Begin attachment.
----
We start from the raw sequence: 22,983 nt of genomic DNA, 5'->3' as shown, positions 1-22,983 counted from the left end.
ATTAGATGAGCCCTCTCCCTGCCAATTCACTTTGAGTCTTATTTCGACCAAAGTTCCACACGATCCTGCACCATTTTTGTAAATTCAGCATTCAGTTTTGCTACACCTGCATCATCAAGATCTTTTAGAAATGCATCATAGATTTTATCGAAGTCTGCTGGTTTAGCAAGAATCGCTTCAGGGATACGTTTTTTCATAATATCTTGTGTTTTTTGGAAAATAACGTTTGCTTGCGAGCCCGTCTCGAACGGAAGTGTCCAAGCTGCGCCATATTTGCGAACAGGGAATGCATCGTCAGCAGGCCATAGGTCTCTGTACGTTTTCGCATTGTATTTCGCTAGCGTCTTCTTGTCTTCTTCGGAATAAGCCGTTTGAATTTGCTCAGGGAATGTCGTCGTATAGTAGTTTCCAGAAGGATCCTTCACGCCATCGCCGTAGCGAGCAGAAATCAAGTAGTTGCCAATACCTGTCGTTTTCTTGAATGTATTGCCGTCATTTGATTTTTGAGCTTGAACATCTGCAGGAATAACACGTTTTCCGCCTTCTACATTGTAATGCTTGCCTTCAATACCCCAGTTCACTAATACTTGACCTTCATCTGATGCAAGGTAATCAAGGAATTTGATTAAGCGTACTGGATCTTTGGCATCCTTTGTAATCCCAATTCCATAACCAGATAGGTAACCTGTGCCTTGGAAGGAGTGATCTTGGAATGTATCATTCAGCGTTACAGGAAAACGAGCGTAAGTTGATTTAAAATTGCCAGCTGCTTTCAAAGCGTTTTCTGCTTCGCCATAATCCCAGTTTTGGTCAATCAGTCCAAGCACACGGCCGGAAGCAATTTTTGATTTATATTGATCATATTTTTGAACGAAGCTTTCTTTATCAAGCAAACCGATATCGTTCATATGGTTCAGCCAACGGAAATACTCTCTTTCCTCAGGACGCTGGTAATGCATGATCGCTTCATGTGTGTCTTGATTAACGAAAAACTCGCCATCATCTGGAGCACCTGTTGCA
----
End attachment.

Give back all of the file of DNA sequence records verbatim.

We start from the raw sequence: 22,983 nt of genomic DNA, 5'->3' as shown, positions 1-22,983 counted from the left end.
ATTAGATGAGCCCTCTCCCTGCCAATTCACTTTGAGTCTTATTTCGACCAAAGTTCCACACGATCCTGCACCATTTTTGTAAATTCAGCATTCAGTTTTGCTACACCTGCATCATCAAGATCTTTTAGAAATGCATCATAGATTTTATCGAAGTCTGCTGGTTTAGCAAGAATCGCTTCAGGGATACGTTTTTTCATAATATCTTGTGTTTTTTGGAAAATAACGTTTGCTTGCGAGCCCGTCTCGAACGGAAGTGTCCAAGCTGCGCCATATTTGCGAACAGGGAATGCATCGTCAGCAGGCCATAGGTCTCTGTACGTTTTCGCATTGTATTTCGCTAGCGTCTTCTTGTCTTCTTCGGAATAAGCCGTTTGAATTTGCTCAGGGAATGTCGTCGTATAGTAGTTTCCAGAAGGATCCTTCACGCCATCGCCGTAGCGAGCAGAAATCAAGTAGTTGCCAATACCTGTCGTTTTCTTGAATGTATTGCCGTCATTTGATTTTTGAGCTTGAACATCTGCAGGAATAACACGTTTTCCGCCTTCTACATTGTAATGCTTGCCTTCAATACCCCAGTTCACTAATACTTGACCTTCATCTGATGCAAGGTAATCAAGGAATTTGATTAAGCGTACTGGATCTTTGGCATCCTTTGTAATCCCAATTCCATAACCAGATAGGTAACCTGTGCCTTGGAAGGAGTGATCTTGGAATGTATCATTCAGCGTTACAGGAAAACGAGCGTAAGTTGATTTAAAATTGCCAGCTGCTTTCAAAGCGTTTTCTGCTTCGCCATAATCCCAGTTTTGGTCAATCAGTCCAAGCACACGGCCGGAAGCAATTTTTGATTTATATTGATCATATTTTTGAACGAAGCTTTCTTTATCAAGCAAACCGATATCGTTCATATGGTTCAGCCAACGGAAATACTCTCTTTCCTCAGGACGCTGGTAATGCATGATCGCTTCATGTGTGTCTTGATTAACGAAAAACTCGCCATCATCTGGAGCACCTGTTGCA